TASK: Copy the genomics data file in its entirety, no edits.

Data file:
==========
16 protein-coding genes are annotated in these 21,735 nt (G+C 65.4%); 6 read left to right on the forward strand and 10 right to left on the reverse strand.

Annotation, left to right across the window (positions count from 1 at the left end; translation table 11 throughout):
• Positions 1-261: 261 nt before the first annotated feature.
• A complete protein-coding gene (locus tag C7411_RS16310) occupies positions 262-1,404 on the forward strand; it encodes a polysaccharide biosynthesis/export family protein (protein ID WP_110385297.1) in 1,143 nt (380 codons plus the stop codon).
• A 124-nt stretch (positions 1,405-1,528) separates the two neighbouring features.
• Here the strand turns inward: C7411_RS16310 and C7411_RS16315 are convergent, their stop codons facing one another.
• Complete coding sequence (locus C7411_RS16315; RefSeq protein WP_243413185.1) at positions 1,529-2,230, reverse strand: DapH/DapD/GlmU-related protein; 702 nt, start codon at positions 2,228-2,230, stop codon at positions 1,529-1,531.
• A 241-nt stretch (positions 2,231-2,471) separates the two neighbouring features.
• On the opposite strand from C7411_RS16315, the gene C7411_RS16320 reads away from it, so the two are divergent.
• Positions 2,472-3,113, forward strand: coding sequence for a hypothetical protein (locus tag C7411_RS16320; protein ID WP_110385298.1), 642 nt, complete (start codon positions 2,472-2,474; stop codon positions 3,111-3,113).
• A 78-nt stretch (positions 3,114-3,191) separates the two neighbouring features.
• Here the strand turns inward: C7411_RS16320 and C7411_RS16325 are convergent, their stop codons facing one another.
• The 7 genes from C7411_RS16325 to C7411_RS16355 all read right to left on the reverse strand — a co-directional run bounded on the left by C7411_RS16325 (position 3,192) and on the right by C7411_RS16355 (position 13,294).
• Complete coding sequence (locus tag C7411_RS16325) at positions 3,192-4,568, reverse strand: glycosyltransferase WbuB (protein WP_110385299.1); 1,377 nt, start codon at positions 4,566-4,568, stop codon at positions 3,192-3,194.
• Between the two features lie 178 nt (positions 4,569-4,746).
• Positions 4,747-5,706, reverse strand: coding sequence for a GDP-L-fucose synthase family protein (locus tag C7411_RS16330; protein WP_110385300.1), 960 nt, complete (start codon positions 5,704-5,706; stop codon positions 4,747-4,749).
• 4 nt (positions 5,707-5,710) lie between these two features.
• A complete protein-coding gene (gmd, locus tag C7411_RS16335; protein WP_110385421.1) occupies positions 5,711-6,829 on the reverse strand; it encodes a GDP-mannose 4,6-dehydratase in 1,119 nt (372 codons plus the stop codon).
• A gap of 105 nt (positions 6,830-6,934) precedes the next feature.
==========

16 protein-coding genes are annotated in these 21,735 nt (G+C 65.4%); 6 read left to right on the forward strand and 10 right to left on the reverse strand.

Annotation, left to right across the window (positions count from 1 at the left end; translation table 11 throughout):
• Positions 1-261: 261 nt before the first annotated feature.
• A complete protein-coding gene (locus tag C7411_RS16310) occupies positions 262-1,404 on the forward strand; it encodes a polysaccharide biosynthesis/export family protein (protein ID WP_110385297.1) in 1,143 nt (380 codons plus the stop codon).
• A 124-nt stretch (positions 1,405-1,528) separates the two neighbouring features.
• Here the strand turns inward: C7411_RS16310 and C7411_RS16315 are convergent, their stop codons facing one another.
• Complete coding sequence (locus C7411_RS16315; RefSeq protein WP_243413185.1) at positions 1,529-2,230, reverse strand: DapH/DapD/GlmU-related protein; 702 nt, start codon at positions 2,228-2,230, stop codon at positions 1,529-1,531.
• A 241-nt stretch (positions 2,231-2,471) separates the two neighbouring features.
• On the opposite strand from C7411_RS16315, the gene C7411_RS16320 reads away from it, so the two are divergent.
• Positions 2,472-3,113, forward strand: coding sequence for a hypothetical protein (locus tag C7411_RS16320; protein ID WP_110385298.1), 642 nt, complete (start codon positions 2,472-2,474; stop codon positions 3,111-3,113).
• A 78-nt stretch (positions 3,114-3,191) separates the two neighbouring features.
• Here the strand turns inward: C7411_RS16320 and C7411_RS16325 are convergent, their stop codons facing one another.
• The 7 genes from C7411_RS16325 to C7411_RS16355 all read right to left on the reverse strand — a co-directional run bounded on the left by C7411_RS16325 (position 3,192) and on the right by C7411_RS16355 (position 13,294).
• Complete coding sequence (locus tag C7411_RS16325) at positions 3,192-4,568, reverse strand: glycosyltransferase WbuB (protein WP_110385299.1); 1,377 nt, start codon at positions 4,566-4,568, stop codon at positions 3,192-3,194.
• Between the two features lie 178 nt (positions 4,569-4,746).
• Positions 4,747-5,706, reverse strand: coding sequence for a GDP-L-fucose synthase family protein (locus tag C7411_RS16330; protein WP_110385300.1), 960 nt, complete (start codon positions 5,704-5,706; stop codon positions 4,747-4,749).
• 4 nt (positions 5,707-5,710) lie between these two features.
• A complete protein-coding gene (gmd, locus tag C7411_RS16335; protein WP_110385421.1) occupies positions 5,711-6,829 on the reverse strand; it encodes a GDP-mannose 4,6-dehydratase in 1,119 nt (372 codons plus the stop codon).
• A gap of 105 nt (positions 6,830-6,934) precedes the next feature.